It’s been a few weeks since I last shared an update on my mom’s condition following her Alzheimer’s diagnosis. Now that we know what’s going on, we are laser focused on solutions. We have some great physicians helping with advice, and she is on newer medications. We’re also better at picking up subtle signs and clues around lifestyle changes. For example, mom seems to thrive after daily exercise.
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As I’ve discussed throughout Season 11 of The Dr. Oz Show, the power that one person holds is immense. Early intervention is key to Alzheimer’s prevention and slowing down its progress. What’s my power of one? I’m interested in making my mom’s life easier. That means I’m leaving no stone unturned when it comes to treatment. That’s why research on nasal spray piqued my interest – it may be able to help patients in the early stages of the disease. Here’s what you need to know about it.
The nasal spray news comes from a 2018 study published in the Journal of Neurology that took a look at intranasal insulin – that is, absorbing insulin through the nose – to see its effects on patients with Alzheimer’s or some other form of “mild cognitive impairment.” The researchers reviewed seven different studies that had looked at the nasal spray to determine its overarching effectiveness, if any. Overall, they found that intranasal insulin improved memory – specifically verbal memory like recalling stories – in patients, especially in those with a specific genetic makeup. There is a gene, APOE4, that actually increases your risk of Alzheimer's and is found in roughly a quarter of the population. This study found that patients who had the Alzheimer’s ApoE4 gene either stayed the same or declined, whereas those without the gene saw noticeable improvements.
But not all hope should be lost for those with the ApoE4 gene. One of the studies included in this review was one from 2015 that was published in the Journal of Alzheimer’s Disease. This test used a dose of long-acting man-made insulin, called detemir, that was delivered deep into the nasal cavities via a spray. The inhalation was so deep, that the hormone can reach the brain and resulted in a significant improvement in memory skills in participating individuals, according to the Fisher Center for Alzheimer’s Research Foundation.
How did researchers reach this conclusion? Sixty men and women participated in the study, conducted at the Wake Forest Baptist Medical Center. One group received a higher dose (40 IUs) of insulin nasal spray each day for 21 days; a second group received a lower dose of insulin nasal spray (20 IUs); a third group received a placebo spray.
After three weeks of treatment and repeated testing, those individuals receiving the highest dose of insulin spray showed greater improvements in their memory skills than those groups getting the lower dosage or the placebo spray. And patients who received the highest dose of insulin and who also carried the ApoE4 gene (which indicates an increased risk of developing Alzheimer’s) saw the biggest gains. This was an especially notable takeaway, as this group has previously proven resistant to other therapies.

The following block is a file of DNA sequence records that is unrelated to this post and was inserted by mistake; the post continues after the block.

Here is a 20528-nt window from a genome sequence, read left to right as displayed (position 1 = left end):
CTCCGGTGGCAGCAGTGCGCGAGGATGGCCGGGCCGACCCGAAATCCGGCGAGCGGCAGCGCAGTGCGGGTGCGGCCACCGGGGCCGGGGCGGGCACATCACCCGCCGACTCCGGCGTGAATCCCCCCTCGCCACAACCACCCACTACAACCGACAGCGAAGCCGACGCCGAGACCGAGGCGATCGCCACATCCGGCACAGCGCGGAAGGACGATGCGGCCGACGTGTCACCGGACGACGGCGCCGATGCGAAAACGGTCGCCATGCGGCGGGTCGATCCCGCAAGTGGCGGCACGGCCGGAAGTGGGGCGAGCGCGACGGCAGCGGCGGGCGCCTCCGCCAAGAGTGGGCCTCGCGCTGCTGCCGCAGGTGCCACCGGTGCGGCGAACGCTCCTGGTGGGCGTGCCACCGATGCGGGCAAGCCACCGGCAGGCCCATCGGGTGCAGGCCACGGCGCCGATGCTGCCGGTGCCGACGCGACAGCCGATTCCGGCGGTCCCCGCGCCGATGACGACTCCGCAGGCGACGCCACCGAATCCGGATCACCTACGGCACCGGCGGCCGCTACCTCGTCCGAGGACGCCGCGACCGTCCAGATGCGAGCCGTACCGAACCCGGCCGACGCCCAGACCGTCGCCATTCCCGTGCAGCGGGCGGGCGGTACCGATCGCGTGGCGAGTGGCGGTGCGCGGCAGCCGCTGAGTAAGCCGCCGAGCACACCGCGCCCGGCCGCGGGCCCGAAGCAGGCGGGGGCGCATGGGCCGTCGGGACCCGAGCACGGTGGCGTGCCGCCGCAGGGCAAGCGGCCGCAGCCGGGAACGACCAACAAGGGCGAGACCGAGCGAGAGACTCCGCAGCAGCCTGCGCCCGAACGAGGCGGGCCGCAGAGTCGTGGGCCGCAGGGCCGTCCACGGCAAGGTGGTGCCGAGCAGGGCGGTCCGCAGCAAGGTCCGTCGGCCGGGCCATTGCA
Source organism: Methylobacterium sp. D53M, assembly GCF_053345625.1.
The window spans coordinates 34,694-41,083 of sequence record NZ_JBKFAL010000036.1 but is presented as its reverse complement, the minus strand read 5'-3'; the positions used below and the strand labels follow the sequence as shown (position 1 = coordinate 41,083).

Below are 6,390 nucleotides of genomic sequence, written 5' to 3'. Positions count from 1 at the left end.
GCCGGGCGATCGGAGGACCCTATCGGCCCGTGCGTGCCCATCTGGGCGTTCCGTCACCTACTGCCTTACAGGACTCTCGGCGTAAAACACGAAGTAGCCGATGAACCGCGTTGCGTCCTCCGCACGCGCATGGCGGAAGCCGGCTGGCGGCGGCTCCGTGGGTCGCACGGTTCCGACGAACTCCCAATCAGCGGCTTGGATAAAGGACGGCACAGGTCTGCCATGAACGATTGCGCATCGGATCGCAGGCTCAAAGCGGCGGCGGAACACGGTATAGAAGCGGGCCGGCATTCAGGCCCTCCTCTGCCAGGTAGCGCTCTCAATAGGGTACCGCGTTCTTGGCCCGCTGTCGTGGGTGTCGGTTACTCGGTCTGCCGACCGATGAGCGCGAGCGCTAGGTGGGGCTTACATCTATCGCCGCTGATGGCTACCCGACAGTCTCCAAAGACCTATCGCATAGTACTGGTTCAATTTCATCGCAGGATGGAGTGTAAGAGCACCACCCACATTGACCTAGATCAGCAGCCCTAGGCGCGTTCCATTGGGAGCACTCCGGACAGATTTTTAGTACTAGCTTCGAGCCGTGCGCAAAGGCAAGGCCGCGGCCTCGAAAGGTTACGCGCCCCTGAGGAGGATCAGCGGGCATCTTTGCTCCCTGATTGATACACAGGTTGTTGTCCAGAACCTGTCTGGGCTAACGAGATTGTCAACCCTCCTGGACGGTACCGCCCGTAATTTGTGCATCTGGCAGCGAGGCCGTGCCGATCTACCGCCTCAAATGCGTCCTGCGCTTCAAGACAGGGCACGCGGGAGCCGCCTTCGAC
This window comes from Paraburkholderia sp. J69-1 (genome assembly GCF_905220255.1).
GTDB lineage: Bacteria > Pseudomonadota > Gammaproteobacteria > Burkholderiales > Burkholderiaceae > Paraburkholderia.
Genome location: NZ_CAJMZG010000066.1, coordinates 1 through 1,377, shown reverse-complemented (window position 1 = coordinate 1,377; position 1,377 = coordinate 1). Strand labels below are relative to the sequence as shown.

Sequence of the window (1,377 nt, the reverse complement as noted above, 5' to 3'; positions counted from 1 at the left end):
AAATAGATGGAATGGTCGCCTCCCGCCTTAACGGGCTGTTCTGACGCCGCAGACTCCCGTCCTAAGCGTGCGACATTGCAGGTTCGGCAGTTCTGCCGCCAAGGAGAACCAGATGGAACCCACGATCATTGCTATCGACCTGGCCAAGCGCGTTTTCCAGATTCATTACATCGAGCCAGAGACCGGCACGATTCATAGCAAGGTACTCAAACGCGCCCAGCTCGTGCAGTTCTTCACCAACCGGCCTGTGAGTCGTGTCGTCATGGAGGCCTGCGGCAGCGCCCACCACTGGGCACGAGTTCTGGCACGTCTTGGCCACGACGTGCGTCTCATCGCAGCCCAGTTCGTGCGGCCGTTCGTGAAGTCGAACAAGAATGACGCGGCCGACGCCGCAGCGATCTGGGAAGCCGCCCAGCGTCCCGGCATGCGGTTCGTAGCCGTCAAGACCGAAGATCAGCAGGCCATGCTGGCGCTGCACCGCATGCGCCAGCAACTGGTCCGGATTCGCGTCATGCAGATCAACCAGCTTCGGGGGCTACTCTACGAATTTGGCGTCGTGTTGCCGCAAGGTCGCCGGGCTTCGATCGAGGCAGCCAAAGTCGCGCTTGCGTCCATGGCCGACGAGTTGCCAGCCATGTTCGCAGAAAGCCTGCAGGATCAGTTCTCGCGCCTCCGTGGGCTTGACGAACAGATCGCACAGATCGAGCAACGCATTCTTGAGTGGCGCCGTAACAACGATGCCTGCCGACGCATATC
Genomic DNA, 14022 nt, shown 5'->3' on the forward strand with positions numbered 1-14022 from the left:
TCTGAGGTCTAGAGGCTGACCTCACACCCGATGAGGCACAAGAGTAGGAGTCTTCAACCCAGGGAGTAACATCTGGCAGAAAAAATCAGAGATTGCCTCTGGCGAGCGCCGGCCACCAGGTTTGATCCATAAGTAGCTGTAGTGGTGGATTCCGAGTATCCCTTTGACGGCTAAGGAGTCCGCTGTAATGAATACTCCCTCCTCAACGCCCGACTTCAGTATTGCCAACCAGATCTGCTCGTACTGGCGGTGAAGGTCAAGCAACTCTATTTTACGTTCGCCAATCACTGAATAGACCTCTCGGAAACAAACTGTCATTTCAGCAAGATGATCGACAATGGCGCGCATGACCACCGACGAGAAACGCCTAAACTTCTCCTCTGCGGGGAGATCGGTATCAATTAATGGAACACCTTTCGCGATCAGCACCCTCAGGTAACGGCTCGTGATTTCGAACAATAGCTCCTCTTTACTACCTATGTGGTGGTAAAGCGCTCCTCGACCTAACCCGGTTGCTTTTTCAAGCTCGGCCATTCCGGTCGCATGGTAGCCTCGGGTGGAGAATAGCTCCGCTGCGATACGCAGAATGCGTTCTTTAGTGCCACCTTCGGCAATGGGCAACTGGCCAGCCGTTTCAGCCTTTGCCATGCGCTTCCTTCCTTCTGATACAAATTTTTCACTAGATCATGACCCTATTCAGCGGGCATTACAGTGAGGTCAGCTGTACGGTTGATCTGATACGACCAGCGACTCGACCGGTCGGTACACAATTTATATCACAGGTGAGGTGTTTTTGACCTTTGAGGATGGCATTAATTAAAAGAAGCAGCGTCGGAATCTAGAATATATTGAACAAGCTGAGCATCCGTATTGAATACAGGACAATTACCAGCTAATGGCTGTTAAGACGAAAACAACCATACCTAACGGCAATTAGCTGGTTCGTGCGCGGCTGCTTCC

Dr. Richard Isaacson, director of the Alzheimer's Prevention Clinic at NewYork-Presbyterian/Weill Cornell, and Alzheimer’s expert Max Lugavere came on the show this week to explain why the insulin spray seems to work. Alzheimer’s disease is beginning to be referred to as type 3 diabetes – “a form of diabetes of the brain,” explains Lugavere. This is because when your body doesn’t properly secrete insulin, it causes inflammation in the body. And that inflammation can increase amyloid in the brain, which can build into a plaque and cause the brain to deteriorate and develop Alzheimer’s. “So if we inhale a very specific type of insulin to fight that amyloid and reduce that inflammation, we can protect against Alzheimer’s disease,” says Dr. Isaacson.
Of course, these studies are preliminary; there is currently not an insulin nasal spray on the market. But the promise of the research is a bright spot of hope for Alzheimer’s patients, their families, and their caregivers searching for effective treatments. It’s also crucial to state that this insulin nasal spray is not the same as injectable insulin used for diabetes. It is not recommended for a patient to inhale insulin without the device needed to properly dispense the insulin, which is currently only available to researchers, and not to the general public. It is important to follow your doctor’s advice and stick strictly to the therapies and treatment regimen he or she prescribes.
I urge you all to do your best to maintain a healthy lifestyle and diet in order to keep your brain functioning at its best. You should also keep an eye out for the telltale warning signs of Alzheimer’s, like problems with simple words, or challenges in planning. Don’t hesitate to seek out guidance as well as helpful resources and services, like those available from the Alzheimer’s Association. Throughout Season 11, I’ll be sharing Alzheimer’s news and updates, so we can continue on this journey together.